You can’t be digital. You are the wrong generation.

Falling Man:
How can there be a wrong generation? There is only right or wrong behaviour. Have I not delivered on targets? There was not a single year that I have let the company down. I have cleared up the mess for others. I have spent Christmas Eve on the other side of the globe in a godforsaken country where it is probably illegal to celebrate Christmas. I did that for the company and missed the best time of the year. My family had accepted it. It was for the good cause. My sacrifices for the company were great. I do not expect gratitude. I expect respect. I. Expect. Respect. 
The past is the past. We can only look at the future. In that future there is no place for men and women of the past. It is time for something new. Something disruptive. You stand for continuity, not disruption. And so there was a joint decision by the executive committee, endorsed by the board, that you should make way for the new generation of leaders. The ones who grew up behind a console. The digital natives. They will disrupt this company.
Falling Man (FM):
Why would the company throw away years of experience and years of potential. I can still deliver value. I am not too old.

It’s not your age. It’s your skills. You cannot keep up with new trends. You are a traditionalist. Your skills date from a time when everything was predictable. It’s not what you did, it’s about what you will not do.
I see that you have made up your mind, even though your argumentation is ludicrous and meaningless. What is the offer?
You will get paid generously. You need not to work until the age of retirement. You can enjoy life. See it as a liberation.
I don’t want to be liberated. I want to work, be useful, make myself relevant. I don’t want your pieces of silver. You nail me to the cross and smile. You say it’s not that bad. You say I should be happy with it. As if you do me a favour. Well, I don’t need favours. I need respect. Dignity. Fairness. 

You take it badly. These things happen. You should know. Whatever the reason, you should not take it personally.

You fire me, and I should not take it personally? How dare you?

He felt his blood pumping. His face got overheated. His eyes were spiking him to the wall. His fists were white with anger. He felt the tension in his body. The more the boss talked the more furious he became.
Well, I think you’re making a terrible mistake. You’re wasting a lot of money for nothing. But I know that you are just the messenger and that you are not the man to stand up against the executive committee. So I cannot blame you for this cowardice. I cannot expect a man like you to defend me and treat me in a dignified manner. So I suggest we could leave it here and get the paperwork done.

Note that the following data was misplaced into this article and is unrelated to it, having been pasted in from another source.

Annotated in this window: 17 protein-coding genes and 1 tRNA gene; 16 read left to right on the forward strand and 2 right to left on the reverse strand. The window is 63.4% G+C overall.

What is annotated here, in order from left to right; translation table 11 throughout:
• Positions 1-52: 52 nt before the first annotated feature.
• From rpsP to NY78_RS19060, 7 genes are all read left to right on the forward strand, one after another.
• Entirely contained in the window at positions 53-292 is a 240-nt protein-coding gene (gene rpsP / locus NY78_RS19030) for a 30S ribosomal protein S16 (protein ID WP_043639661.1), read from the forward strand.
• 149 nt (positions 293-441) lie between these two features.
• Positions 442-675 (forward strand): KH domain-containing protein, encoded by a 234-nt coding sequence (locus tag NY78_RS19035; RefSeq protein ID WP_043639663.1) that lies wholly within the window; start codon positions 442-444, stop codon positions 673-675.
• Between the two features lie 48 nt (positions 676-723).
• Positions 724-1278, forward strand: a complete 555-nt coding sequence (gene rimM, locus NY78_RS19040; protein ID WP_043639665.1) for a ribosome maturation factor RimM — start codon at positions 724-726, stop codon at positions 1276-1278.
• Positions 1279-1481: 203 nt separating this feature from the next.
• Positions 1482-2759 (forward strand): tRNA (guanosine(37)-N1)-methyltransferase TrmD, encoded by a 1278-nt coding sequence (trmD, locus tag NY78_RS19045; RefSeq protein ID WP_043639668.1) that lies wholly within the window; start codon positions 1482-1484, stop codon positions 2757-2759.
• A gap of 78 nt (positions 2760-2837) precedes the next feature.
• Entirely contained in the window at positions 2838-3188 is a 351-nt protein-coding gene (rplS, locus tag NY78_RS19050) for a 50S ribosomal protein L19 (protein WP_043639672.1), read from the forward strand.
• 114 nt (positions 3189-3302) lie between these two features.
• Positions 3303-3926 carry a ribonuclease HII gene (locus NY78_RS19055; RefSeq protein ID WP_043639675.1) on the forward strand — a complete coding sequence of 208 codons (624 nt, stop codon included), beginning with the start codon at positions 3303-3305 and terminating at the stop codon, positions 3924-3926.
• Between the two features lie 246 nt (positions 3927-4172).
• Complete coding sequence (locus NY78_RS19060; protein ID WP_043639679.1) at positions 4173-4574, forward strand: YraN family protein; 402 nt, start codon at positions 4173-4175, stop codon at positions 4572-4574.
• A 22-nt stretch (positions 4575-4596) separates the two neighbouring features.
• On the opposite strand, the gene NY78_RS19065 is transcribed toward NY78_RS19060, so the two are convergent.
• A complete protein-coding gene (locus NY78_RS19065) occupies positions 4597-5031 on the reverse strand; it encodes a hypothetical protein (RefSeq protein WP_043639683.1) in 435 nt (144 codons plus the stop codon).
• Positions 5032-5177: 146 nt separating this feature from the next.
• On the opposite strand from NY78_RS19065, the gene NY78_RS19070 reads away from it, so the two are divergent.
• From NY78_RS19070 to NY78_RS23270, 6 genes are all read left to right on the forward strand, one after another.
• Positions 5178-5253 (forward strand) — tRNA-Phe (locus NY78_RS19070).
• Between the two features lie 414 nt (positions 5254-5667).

I’m glad you see it like that.
So let me get back to work. I have some work to finish.
There was an awkward moment of Silence. The boss stared at the corner of the table. And finally he spoke.
 You have to fill your box and leave immediately. And you’re not allowed to talk to anyone in the office when leaving the building. I’m sorry, but those are my instructions.

The Frozen Fall

Falling Man

Picture taken at Tate Gallery London

Months later one could still feel the pain in his words. He still could not understand. Oh yes, he understood the mechanics behind it. But he did not see the value of it. Here he was, looking for a new mission in life. His soul was scarred, he said. They made him stumble and he fell. It’s like he fell naked on raw concrete. His entire body ached.
He’s like the statue “Falling Man” by Giacometti, a fragile sculpture of man in a frozen fall. He stumbled and he fell. But it was a long fall. He seemed to be stuck in his fall. There was nothing for him than to resist and to protest.
He was working in the business of a friend.
But he missed the glory. The excitement. Everything was so predictable and so small. Every day is the same. He felt so unimportant.
What would he want?
He would prefer to be on a board or an executive committee.
I’m like a German God on a Volcano, he whispered. Nobody believes in me, yet I feel I have force.

I’m like a German God on a Volcano, he whispered. Nobody believes in me, yet I feel I have force.

Falling Man

This story is partly fictitious, although inspired by a true encounter with a falling man. I have met many people who were frozen in their. As if the act of falling prevents them from taking the hit. 
Here are some questions:

  • Why can’t they stop falling?
  • What must be done to help these people?
  • How can we prevent that people feel it’s a fall? What else could it be?
  • What does this say about their resilience?
  • What do people in a frozen fall need to get out of it?
  • What are the other questions we should ask to better understand and help falling people?
  • How can we make difficult decisions like that better, more empathic, less a surprise, more kind, and more fair?

I know these are just questions, and not answers. But maybe we should first define the list of questions to ask, rather than stampeding into the solutions.

Why VUCA is Relevant for Sustainable Leadership.


Is there really a VUCA World?

Someone asked me why I use the acronym VUCA in my book on sustainable leadership. He referred to a statement by Rob Briner who says that VUCA is an empty word. Change and uncertainty has always been around, so it’s nothing special.

That is true. Change has always been around. If you look with the perspective of a historian many events in the past are similar or even worse than the ones we are witnessing today. Let’s have a look (with a Western eye).

L’histoire se répète?

Migration – There have been migration flows before. In the 5th and 6th century AD Europe was shifting and entire peoples moved. These events still resonate in names, relics, language. You can read about migration here.
Wars – There have been wars in Europe. As a matter of fact we are in the longest period without war. You can see an interactive map of conflicts here.